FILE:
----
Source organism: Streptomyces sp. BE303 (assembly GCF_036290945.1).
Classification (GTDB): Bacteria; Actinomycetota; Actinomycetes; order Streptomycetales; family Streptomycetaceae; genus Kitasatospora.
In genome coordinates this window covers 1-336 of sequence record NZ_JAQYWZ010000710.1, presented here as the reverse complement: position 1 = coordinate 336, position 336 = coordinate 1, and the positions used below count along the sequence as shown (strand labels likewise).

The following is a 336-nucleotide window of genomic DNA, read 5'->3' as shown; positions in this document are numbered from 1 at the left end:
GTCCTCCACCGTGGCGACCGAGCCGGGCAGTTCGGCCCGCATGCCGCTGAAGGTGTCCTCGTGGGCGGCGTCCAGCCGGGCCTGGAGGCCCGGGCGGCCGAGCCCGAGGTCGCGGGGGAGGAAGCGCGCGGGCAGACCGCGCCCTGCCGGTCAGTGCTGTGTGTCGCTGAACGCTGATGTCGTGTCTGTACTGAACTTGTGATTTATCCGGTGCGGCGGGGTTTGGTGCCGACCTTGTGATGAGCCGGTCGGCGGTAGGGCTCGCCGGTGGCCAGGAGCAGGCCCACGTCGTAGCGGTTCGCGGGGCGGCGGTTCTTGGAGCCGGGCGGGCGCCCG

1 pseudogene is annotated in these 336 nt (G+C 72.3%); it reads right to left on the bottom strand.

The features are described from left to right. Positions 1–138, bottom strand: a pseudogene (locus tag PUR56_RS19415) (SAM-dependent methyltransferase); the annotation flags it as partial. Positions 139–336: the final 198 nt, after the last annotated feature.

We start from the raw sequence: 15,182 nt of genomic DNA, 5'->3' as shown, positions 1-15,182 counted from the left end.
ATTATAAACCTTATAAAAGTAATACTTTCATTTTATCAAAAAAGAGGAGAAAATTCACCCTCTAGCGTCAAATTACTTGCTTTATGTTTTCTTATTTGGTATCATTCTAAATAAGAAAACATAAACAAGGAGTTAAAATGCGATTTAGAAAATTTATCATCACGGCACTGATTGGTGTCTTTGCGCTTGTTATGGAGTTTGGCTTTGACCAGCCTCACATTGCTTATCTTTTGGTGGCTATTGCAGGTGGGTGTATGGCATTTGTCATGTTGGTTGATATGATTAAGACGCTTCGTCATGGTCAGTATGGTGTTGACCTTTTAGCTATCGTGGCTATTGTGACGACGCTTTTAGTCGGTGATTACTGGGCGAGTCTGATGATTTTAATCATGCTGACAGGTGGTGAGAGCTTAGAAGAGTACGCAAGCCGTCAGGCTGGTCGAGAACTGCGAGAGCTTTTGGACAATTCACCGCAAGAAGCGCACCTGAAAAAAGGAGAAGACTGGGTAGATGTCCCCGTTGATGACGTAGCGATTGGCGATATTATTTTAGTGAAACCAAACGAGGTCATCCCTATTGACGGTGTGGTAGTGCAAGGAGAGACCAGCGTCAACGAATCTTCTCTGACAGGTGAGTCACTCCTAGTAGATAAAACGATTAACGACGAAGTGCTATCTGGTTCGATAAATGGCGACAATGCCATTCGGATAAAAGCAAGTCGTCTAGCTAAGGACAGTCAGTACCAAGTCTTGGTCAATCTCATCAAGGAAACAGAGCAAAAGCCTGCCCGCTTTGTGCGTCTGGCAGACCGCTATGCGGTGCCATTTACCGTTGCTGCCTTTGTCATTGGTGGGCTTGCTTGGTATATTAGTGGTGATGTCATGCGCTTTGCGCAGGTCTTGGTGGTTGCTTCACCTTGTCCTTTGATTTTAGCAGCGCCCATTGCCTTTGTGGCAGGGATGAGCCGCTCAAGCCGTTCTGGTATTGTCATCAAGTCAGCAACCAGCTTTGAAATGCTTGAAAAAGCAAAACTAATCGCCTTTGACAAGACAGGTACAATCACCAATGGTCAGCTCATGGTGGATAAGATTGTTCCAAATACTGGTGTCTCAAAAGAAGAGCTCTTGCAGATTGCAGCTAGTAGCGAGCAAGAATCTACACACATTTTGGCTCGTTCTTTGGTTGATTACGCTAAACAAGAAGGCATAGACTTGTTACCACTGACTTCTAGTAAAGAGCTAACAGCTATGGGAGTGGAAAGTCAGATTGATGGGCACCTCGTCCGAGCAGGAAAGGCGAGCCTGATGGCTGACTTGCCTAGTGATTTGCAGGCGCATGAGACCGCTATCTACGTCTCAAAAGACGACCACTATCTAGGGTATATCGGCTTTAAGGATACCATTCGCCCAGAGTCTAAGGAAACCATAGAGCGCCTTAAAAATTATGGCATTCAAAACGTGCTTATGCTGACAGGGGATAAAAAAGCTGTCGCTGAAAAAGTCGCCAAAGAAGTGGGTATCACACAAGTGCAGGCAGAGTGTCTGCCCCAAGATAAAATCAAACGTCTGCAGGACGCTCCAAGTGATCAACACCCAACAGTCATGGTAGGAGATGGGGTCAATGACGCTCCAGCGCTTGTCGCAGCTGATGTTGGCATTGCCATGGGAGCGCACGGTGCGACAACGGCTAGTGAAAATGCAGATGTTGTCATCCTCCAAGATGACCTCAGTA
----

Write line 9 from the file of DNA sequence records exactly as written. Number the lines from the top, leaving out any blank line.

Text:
ATTATAAACCTTATAAAAGTAATACTTTCATTTTATCAAAAAAGAGGAGAAAATTCACCCTCTAGCGTCAAATTACTTGCTTTATGTTTTCTTATTTGGTATCATTCTAAATAAGAAAACATAAACAAGGAGTTAAAATGCGATTTAGAAAATTTATCATCACGGCACTGATTGGTGTCTTTGCGCTTGTTATGGAGTTTGGCTTTGACCAGCCTCACATTGCTTATCTTTTGGTGGCTATTGCAGGTGGGTGTATGGCATTTGTCATGTTGGTTGATATGATTAAGACGCTTCGTCATGGTCAGTATGGTGTTGACCTTTTAGCTATCGTGGCTATTGTGACGACGCTTTTAGTCGGTGATTACTGGGCGAGTCTGATGATTTTAATCATGCTGACAGGTGGTGAGAGCTTAGAAGAGTACGCAAGCCGTCAGGCTGGTCGAGAACTGCGAGAGCTTTTGGACAATTCACCGCAAGAAGCGCACCTGAAAAAAGGAGAAGACTGGGTAGATGTCCCCGTTGATGACGTAGCGATTGGCGATATTATTTTAGTGAAACCAAACGAGGTCATCCCTATTGACGGTGTGGTAGTGCAAGGAGAGACCAGCGTCAACGAATCTTCTCTGACAGGTGAGTCACTCCTAGTAGATAAAACGATTAACGACGAAGTGCTATCTGGTTCGATAAATGGCGACAATGCCATTCGGATAAAAGCAAGTCGTCTAGCTAAGGACAGTCAGTACCAAGTCTTGGTCAATCTCATCAAGGAAACAGAGCAAAAGCCTGCCCGCTTTGTGCGTCTGGCAGACCGCTATGCGGTGCCATTTACCGTTGCTGCCTTTGTCATTGGTGGGCTTGCTTGGTATATTAGTGGTGATGTCATGCGCTTTGCGCAGGTCTTGGTGGTTGCTTCACCTTGTCCTTTGATTTTAGCAGCGCCCATTGCCTTTGTGGCAGGGATGAGCCGCTCAAGCCGTTCTGGTATTGTCATCAAGTCAGCAACCAGCTTTGAAATGCTTGAAAAAGCAAAACTAATCGCCTTTGACAAGACAGGTACAATCACCAATGGTCAGCTCATGGTGGATAAGATTGTTCCAAATACTGGTGTCTCAAAAGAAGAGCTCTTGCAGATTGCAGCTAGTAGCGAGCAAGAATCTACACACATTTTGGCTCGTTCTTTGGTTGATTACGCTAAACAAGAAGGCATAGACTTGTTACCACTGACTTCTAGTAAAGAGCTAACAGCTATGGGAGTGGAAAGTCAGATTGATGGGCACCTCGTCCGAGCAGGAAAGGCGAGCCTGATGGCTGACTTGCCTAGTGATTTGCAGGCGCATGAGACCGCTATCTACGTCTCAAAAGACGACCACTATCTAGGGTATATCGGCTTTAAGGATACCATTCGCCCAGAGTCTAAGGAAACCATAGAGCGCCTTAAAAATTATGGCATTCAAAACGTGCTTATGCTGACAGGGGATAAAAAAGCTGTCGCTGAAAAAGTCGCCAAAGAAGTGGGTATCACACAAGTGCAGGCAGAGTGTCTGCCCCAAGATAAAATCAAACGTCTGCAGGACGCTCCAAGTGATCAACACCCAACAGTCATGGTAGGAGATGGGGTCAATGACGCTCCAGCGCTTGTCGCAGCTGATGTTGGCATTGCCATGGGAGCGCACGGTGCGACAACGGCTAGTGAAAATGCAGATGTTGTCATCCTCCAAGATGACCTCAGTA